Are Audiologists Considered Doctors?
If you have seen the abbreviations for the audiology profession, you may be wondering why they do not carry the M.D. after their name. The abbreviations used for audiologists are as follows:
- M.S.P.A. (Master's of Speech Pathology and Audiology)
- AuD (Doctor of Audiology) CCC-A (Certificate of Clinical Competence in Audiology)
Here, I will explain what the abbreviations mean and what audiologists earn instead of a medical doctorate degree.
Are Audiologists Medical Doctors?
The short answer is no, audiologists are not medical doctors. Audiologists do not have to earn a doctorate degree to practice audiology. All audiologists earn a master's degree in their field. Some audiologists go on to earn a doctor of audiology degree, which is the equivalent of a PhD, but it is not a medical degree. They are a doctor in the sense that they have a doctorate. But, they do not undergo full medical training.
In addition to their degree, audiologists can earn certificates in their field or specialize in certain areas. For instance, an audiologist who has earned his master's degree may go on to earn his doctorate and specialize in pediatric audiology.
What Clinical Experience Must Audiologists Have?
The American Academy of Audiology oversees the requirements of the AuD degree, accepting AuD programs based on academic and clinical experience standards. All students who are pursuing a degree in audiology must complete a rotation of clinical experience which includes working with experience audiology professionals and a variety of patients and clinical settings.
Audiologists generally need to have clinical experience in all or most of these areas:
- Private practices
- Audiology/medical practices
- Community clinics
- Industrial hearing services
- Universities and/or college clinics
- Educational agencies
- Schools for the hearing-impaired
Clinical experience is meant to give future audiologists exposure of what it's like to work in different environments, with people of several different demographics. Clinical experience is meant to challenge the student to grow and learn in real-life situations, learning how to problem solve and make decisions as a knowledgeable professional. Essentially, an audiologists clinical experience is what prepares them to be “on their own” as doctor of audiology.
What Are Audiologists Trained to Do?
The extensive training it takes to become an audiologist prepares them to do their job well, which includes identifying hearing and balance disorders, providing rehabilitative services for the hearing-impaired, assessing hearing devices and helping patients to understand and use those devices, and educating patients concerning hearing loss and hearing protection issues.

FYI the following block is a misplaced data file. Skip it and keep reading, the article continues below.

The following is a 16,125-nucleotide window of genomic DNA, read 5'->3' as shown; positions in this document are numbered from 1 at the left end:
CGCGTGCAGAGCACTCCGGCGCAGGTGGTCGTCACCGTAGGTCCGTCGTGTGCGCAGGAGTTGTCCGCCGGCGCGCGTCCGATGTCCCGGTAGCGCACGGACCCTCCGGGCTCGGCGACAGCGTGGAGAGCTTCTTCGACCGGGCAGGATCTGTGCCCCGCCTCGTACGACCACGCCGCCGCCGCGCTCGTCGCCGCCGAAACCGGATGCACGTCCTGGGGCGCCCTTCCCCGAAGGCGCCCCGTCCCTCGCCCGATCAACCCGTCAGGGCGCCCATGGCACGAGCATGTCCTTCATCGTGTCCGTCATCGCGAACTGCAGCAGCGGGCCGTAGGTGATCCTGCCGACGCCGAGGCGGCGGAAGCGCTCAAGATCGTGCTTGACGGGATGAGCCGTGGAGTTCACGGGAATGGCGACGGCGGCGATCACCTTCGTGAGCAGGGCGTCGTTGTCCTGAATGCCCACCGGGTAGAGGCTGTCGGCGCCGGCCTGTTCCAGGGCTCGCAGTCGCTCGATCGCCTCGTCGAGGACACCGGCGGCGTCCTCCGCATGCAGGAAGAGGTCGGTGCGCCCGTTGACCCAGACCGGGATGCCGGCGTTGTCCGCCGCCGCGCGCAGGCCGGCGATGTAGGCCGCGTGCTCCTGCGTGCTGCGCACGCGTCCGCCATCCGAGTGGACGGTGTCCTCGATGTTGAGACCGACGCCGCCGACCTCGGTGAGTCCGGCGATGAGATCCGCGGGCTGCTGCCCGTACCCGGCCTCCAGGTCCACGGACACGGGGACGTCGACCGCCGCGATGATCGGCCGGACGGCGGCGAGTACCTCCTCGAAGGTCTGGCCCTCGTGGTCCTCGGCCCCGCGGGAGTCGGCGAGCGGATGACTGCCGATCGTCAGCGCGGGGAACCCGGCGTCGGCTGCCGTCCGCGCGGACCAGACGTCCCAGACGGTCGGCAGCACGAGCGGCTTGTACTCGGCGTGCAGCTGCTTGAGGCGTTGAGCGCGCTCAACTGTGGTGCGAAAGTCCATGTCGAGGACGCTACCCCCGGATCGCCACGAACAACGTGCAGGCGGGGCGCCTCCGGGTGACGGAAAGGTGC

Doctors of audiology can become professors at a college or university in order to teach students of audiology and help them become well-educated future professionals in the field. Some audiologists even consult with government agencies or private companies and corporations on issues related to noise-induced and occupational hearing loss.
So, next time you are looking at a business card or website of an audiologist, you will know exactly what credentials that audiologists has. Knowing the credentials can also help you to find the right audiologist for your needs.
We have gone far afield in calling certain persons ‘doctor.’ In fact, physicians in U.K. and other countries have a 6 year degree (BMBS) for bachelor degree in medicine. They are called Mr or Mrs, etc, and must earn a PhD in order to teach. A PharmD does not have a doctorate and is not even a graduate degree, and earn a degree with equivalent hours for a bachelor’s degree. An audiology practitioner without a PhD is not a ‘doctor.’ One cretin was so ignorant that he required the title of doctor by going to school for only 4 years. I have a PhD which reqired 13 years with two publications, a master’s thesis and a doctoral dissertation. Now many buy a “PhD” which is of questionable in quality. Many of these programs do not even require a GRE or similar exam for admission. So, we need to stop this “credential creep” in its tracks before every frickin’ medical person is a “doctor” who dons a white coat or scrubs. I am a 5-year medical technologist and an RN. I have served in major colleges and universities and know that even physicians lack the credentials to teach in a degree program. If the program is not a terminal program taught in graduate school, the holder of a credential in a certain medical profession should NOT be called “doctor.” It is a sham, so wise up people and do your homework as to what constitutes a doctoral degree. I hope the person who bragged of blood, sweat and tear so he should be called ‘doctor’ reads this. I also have experience in blood, sweat and tears during combat in military service.